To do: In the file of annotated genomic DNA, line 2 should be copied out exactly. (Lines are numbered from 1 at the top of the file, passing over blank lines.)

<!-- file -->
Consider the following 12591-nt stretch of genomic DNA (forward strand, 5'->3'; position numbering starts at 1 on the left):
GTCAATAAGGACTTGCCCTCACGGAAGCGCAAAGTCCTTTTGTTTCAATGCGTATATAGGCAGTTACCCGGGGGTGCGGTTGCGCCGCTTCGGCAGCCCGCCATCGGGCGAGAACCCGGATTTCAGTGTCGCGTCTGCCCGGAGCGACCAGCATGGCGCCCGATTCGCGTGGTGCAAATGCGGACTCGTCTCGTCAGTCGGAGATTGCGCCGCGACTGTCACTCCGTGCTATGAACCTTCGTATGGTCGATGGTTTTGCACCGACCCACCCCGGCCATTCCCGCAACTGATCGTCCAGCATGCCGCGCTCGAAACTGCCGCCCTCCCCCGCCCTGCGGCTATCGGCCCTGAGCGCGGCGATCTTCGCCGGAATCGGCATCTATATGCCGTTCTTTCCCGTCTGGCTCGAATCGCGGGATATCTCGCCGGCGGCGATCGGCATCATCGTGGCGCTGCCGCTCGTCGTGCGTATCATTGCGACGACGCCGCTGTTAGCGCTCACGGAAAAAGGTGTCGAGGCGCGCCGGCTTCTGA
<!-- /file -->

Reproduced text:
GTCAATAAGGACTTGCCCTCACGGAAGCGCAAAGTCCTTTTGTTTCAATGCGTATATAGGCAGTTACCCGGGGGTGCGGTTGCGCCGCTTCGGCAGCCCGCCATCGGGCGAGAACCCGGATTTCAGTGTCGCGTCTGCCCGGAGCGACCAGCATGGCGCCCGATTCGCGTGGTGCAAATGCGGACTCGTCTCGTCAGTCGGAGATTGCGCCGCGACTGTCACTCCGTGCTATGAACCTTCGTATGGTCGATGGTTTTGCACCGACCCACCCCGGCCATTCCCGCAACTGATCGTCCAGCATGCCGCGCTCGAAACTGCCGCCCTCCCCCGCCCTGCGGCTATCGGCCCTGAGCGCGGCGATCTTCGCCGGAATCGGCATCTATATGCCGTTCTTTCCCGTCTGGCTCGAATCGCGGGATATCTCGCCGGCGGCGATCGGCATCATCGTGGCGCTGCCGCTCGTCGTGCGTATCATTGCGACGACGCCGCTGTTAGCGCTCACGGAAAAAGGTGTCGAGGCGCGCCGGCTTCTGA